craigslist cabinet progress

Marian ParsonsBefore and Afters, Furniture Makeovers, Miss Mustard Seed's Milk Paint, Office38 Comments

With school holidays and snow days, this week has been a short one, but I have managed to get some things checked off the to-do list.  One of the main things I wanted to work on was the cabinet in my office.

Since I knew it would be a time-consuming painting project (with having to paint the shelves, turn them over, paint the other side, seal them with Tough Coat, etc.), I decided to work on one side at a time.  So, I got the left side completed!

The first thing I did was replace the hardware with a pair of antique latches I found on Etsy.  The ones that were on there were not original and made more sense for drawer than cabinets.  When they arrived, though, I saw that the “keepers” and latches didn’t really match.  They did, but they didn’t originally go together, so the finishes were different.  The new screws also stuck out like a sore thumb.

So, I pulled an old trick out of the bag and used some Rub’nBuff to make them match.

I just rubbed some on with my finger.  I need to clean up the screws a bit and I might top it all off with some Antiquing Wax, but it’s a nice start!

I also painted the interior in MMS Milk Paint Farmhouse White.  I did not apply a finish to the back, but I did apply Tough Coat to the shelves, to protect them from scuffing.


I am planning on painting those magazine holders, but I’m not sure what color, yet.  The natural wood looks a little off to me, next to the patina of the antique oak.  There are bigger fish to fry, though.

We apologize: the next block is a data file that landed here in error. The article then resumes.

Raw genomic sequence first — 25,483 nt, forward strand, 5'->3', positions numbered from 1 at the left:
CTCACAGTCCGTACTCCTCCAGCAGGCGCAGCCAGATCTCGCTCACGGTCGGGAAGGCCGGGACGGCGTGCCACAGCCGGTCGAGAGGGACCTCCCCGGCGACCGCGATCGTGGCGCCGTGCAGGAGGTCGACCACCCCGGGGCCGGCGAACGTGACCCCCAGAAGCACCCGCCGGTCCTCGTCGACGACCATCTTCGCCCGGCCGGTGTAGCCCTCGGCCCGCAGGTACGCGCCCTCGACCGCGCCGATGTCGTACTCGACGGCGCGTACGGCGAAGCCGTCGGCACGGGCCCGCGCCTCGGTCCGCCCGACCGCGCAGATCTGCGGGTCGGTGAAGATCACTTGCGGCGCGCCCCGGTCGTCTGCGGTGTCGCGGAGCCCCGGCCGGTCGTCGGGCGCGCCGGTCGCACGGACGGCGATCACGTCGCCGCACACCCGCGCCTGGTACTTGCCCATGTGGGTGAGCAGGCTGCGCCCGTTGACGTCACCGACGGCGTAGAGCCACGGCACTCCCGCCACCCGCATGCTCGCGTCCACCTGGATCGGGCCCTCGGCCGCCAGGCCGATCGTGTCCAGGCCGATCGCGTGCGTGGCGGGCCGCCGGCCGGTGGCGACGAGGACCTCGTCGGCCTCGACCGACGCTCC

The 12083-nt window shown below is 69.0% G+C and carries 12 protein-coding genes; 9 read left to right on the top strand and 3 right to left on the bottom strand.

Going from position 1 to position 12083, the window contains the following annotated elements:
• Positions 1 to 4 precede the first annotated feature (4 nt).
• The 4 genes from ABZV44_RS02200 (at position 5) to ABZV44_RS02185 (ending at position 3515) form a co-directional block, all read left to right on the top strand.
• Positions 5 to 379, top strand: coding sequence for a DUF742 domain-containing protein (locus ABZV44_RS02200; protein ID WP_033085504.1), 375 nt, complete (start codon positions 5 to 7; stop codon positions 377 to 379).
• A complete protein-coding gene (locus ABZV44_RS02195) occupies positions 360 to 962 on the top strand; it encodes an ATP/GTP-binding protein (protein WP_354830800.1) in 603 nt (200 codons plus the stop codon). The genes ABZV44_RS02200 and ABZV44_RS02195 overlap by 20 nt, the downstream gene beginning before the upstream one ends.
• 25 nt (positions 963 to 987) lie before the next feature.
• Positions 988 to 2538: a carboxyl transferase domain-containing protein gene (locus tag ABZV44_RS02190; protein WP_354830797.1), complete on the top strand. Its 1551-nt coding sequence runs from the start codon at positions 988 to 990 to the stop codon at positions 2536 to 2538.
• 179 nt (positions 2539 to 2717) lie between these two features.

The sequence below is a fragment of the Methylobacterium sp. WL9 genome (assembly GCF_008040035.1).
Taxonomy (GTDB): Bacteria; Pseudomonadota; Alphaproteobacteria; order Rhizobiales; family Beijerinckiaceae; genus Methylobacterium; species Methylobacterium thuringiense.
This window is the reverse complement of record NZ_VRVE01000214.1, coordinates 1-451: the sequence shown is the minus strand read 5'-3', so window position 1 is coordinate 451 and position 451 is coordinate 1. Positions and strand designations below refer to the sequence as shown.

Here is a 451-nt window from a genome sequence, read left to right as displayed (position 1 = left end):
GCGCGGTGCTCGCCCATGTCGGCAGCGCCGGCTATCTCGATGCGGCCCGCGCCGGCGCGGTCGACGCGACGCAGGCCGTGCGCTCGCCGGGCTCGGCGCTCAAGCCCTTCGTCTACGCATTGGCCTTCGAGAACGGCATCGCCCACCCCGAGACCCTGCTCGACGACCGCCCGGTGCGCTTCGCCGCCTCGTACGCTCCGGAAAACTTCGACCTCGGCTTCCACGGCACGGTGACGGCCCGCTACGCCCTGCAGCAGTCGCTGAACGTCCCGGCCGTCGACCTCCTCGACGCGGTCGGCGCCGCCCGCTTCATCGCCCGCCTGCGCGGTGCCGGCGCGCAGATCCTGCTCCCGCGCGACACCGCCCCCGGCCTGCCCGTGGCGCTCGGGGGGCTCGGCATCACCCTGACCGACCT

I’m planning to line some baskets along the top for some additional storage and to hide the router and other internet boxes.  Once I get those, I’ll hang the framed magazine features above.

I moved all of the decorating books from my studio to the new bookshelf, so now I have to figure that one out again!  I loved all of the books in that cabinet, but the shelves were not as stable as they needed to be for all of that weight.  I should install stronger supports if I’m going to fill it with books again.

I do hope to fill that bottom shelf with art books, though.  Any suggestions for good art/reference books?  I have a lot of how to’s, but I’d like to study the work of other artists.  Let me know if there are any “must haves” for my art library.

Now, I need to paint the other side…

PS – This post contains affiliate links.

craigslist cabinet progress

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38 Comments on “craigslist cabinet progress”

  1. Your antique cabinet hardware will look more authentic if you replace the modern phillips screws with old-fashioned brass slotted screws. It’s an easy fix and the brass will develop a patina to match the hardware!

    1. What Leslie said! Marian, you made a great choice with that new (antique) cabinet hardware, it’s just beautiful and I love the design (Eastlake?). The Rub ‘n’ Buff to blend the finish was a great idea. I do have to agree with Leslie that brass slotted screws would look great!

    2. Yes, my thought exactly, the brass dome screws would melt beautifully into the latch pattern perfectly – those phillips screws just don’t cut it… 🙁

  2. It’s looking great! I am so glad to see your not painting the outside. Brass slotted screws will help along with just polishing the two pieces of brass hardware to make them all look more original to the piece.